On his latest, Sultans (Compass), the Americanized Brit is in full-on collaboration mode with multi-instrumentalist Jack Dawson, who gets double-billing on the cover. Long had previously worked with Dawson on 2012’s The Backing Singer EP. “He played violin on that record, and we share a lot of the same loves,” says Long. “You get to the stage where you just want to work with friends—and I think we’ll continue together for the time being.”

Making Sultans was a no-pressure, no-fuss affair, with Dawson producing and another pal, Dave Lindsay, serving as engineer and drummer. Sessions took place over a year’s time at Lindsay’s Country Club Studio in Brooklyn. “We recorded as a three piece—about 50 percent of what you’re hearing is live,” says Long. “I’d sit by the console and press play; Dave would go into the drum room and sit down; and Jack played bass. I fucked up a few times, where I didn’t press the right button. So we’d do this great take, and Dave would get up from the drums and come around and be like, ‘Ah shit, you didn’t press record.’”

Sultans takes its name from the LP’s first and last tracks. The original was just drums, ukulele and a sample that Dawson loved, with Sgt. Pepper being the obvious inspiration for the eventual bookend treatment. And while Sultans is only occasionally loose and experimental, it does test the limits of Long’s gritty folk template in some unexpected ways. At times, its tightly wounded psychedelic jams recall Jimi Hendrix’s sophomore masterpiece, Axis: Bold As Love, especially in their push-and-pull between the blues and the Beatles. 

That friction works in spades on “Serpentine,” a driving, ominous mini-epic with a slithering guitar lead and lyrics that bemoan the vagaries of co-dependence. “The riff I had for a while—that was one of the more instinctive songs, really,” says Long. “I have a lot of wonderful women in my life who seem to dote on me, from my mom to my wife to my sisters. It’s more of an ode to them.”

—Hobart Rowland 

MAGNET Exclusive: Premiere Of Lily & Madeleine’s “Supernatural Sadness”

The shimmery groove of “Supernatural Sadness” will surprise fans of Lily & Madeleine’s early folk rock: It’s more Hall & Oates than Simon & Garfunkel. On Canterbury Girls, their fourth album (out February 22 on New West), the Jurkiewicz sisters from Indianapolis chose to collaborate with producers Ian Fitchuk and Daniel Tashian, who worked a similar magic bringing some disco sheen to Kacey Musgraves’ Golden Hour. “Is it pain or pleasure? I’m dazed and confused,” the song begins. But although the lyrics, as Madeleine explains, wrestle with conflict, the sisterly harmonies and the bright, yacht-rock pop are pure pleasure.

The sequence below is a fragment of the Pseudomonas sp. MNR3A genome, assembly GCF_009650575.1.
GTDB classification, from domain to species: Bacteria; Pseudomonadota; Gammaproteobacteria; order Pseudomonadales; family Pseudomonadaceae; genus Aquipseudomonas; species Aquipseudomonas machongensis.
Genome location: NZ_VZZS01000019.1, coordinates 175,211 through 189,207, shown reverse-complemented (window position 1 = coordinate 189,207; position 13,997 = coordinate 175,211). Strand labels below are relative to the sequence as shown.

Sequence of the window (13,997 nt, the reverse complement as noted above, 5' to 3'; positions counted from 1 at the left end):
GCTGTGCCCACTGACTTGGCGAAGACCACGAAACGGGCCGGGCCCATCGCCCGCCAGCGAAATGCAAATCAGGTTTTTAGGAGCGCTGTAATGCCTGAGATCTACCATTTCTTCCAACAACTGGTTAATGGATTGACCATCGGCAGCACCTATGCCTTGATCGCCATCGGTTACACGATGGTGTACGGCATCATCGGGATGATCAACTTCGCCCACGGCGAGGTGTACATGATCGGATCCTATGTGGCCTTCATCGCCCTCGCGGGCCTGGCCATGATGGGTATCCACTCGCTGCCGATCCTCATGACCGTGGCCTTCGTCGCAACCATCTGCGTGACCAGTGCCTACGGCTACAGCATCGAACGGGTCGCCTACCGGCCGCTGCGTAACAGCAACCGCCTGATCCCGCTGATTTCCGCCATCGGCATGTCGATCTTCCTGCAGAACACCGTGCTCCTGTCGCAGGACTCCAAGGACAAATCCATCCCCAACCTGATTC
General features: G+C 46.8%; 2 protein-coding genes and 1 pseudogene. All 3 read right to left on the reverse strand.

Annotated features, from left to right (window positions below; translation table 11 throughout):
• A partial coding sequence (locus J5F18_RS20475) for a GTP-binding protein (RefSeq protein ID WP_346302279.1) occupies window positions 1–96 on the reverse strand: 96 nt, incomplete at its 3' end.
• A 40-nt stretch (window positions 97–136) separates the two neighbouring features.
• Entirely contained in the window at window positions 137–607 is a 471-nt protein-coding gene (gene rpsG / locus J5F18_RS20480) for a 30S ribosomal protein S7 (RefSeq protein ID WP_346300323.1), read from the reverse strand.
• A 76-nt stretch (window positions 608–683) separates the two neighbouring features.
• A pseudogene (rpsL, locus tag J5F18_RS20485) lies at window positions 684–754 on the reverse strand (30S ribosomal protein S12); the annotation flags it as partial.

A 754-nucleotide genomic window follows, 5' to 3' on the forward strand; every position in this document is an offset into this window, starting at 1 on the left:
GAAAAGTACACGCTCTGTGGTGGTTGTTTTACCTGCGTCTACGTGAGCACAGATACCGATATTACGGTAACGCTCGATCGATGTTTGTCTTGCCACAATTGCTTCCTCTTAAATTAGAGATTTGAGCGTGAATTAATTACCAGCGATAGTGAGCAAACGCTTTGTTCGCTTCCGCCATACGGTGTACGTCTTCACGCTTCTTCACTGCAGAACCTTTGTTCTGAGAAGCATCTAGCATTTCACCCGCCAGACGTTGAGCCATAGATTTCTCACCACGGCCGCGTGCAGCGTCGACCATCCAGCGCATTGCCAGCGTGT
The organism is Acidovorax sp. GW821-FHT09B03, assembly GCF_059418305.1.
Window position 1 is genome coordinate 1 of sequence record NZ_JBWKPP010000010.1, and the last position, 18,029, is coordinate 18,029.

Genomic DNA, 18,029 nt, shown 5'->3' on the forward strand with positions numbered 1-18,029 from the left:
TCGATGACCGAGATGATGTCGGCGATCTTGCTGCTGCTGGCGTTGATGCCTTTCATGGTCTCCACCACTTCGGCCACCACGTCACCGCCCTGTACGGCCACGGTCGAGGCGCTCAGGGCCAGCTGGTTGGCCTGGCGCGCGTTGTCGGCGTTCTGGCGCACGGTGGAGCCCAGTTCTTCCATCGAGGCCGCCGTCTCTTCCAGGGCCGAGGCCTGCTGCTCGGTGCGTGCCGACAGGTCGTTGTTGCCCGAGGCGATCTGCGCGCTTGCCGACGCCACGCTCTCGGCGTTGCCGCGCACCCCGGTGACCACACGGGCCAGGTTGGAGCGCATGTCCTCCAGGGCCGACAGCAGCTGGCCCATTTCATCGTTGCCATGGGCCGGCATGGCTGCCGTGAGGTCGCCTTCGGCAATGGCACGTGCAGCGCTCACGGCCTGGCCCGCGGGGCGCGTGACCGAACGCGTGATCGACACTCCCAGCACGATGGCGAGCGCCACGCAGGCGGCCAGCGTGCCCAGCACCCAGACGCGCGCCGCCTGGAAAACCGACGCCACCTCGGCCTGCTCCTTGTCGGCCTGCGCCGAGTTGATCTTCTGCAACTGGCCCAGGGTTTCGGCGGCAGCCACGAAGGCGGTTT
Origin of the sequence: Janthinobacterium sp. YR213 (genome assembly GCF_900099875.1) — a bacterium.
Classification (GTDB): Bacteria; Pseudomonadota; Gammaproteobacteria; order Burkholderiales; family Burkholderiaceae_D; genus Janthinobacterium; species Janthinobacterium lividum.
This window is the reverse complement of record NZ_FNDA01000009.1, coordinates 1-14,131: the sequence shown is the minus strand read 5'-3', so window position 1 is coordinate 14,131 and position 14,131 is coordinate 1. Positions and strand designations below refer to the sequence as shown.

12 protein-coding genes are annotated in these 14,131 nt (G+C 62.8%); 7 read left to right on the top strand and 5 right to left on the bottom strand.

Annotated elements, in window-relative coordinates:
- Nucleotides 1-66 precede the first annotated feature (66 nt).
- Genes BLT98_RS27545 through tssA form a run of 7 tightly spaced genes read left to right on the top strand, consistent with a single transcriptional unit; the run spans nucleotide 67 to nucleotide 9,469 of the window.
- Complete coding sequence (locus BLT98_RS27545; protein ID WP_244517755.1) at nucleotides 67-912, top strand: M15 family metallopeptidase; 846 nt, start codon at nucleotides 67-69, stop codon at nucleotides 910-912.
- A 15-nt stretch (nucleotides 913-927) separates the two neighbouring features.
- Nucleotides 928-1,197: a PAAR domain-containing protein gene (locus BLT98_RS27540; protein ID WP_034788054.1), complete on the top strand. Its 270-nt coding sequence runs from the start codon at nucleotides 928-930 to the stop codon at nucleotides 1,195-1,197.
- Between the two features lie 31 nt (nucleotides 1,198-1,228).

“We wrote ‘Supernatural Sadness’ with Ian Fitchuk,” says Madeleine. “It was our first time writing with him, and together we were able to create this fun, kind of psychedelic pop song. In the studio we wanted the song to be bright and energetic with acoustic guitar and shimmering synths, to contrast the darker, more moody lyrics. The song is ultimately about being drawn to someone who you know is bad for you. It’s easy to commiserate with someone and find connection in their melancholy mood, but the pleasure in pain can soon lead to a parasitic relationship. Total empathy can turn you into a host for someone else’s baggage and steer you into their toxic behavior, and indulging in self-pity can set you back from growth. The most powerful part of the song is the end of the chorus where the lyrics say ‘And I won’t be around, no I can’t help you out.’ In that moment the host is able to see clearly and break free from the almost supernatural bond that connects them to the parasite’s heartache. In other words, don’t date bummers!”

We are proud to premiere “Supernatural Sadness” today on magnetmagazine.com. Check it out now. And don’t date bummers!

—Steve Klinge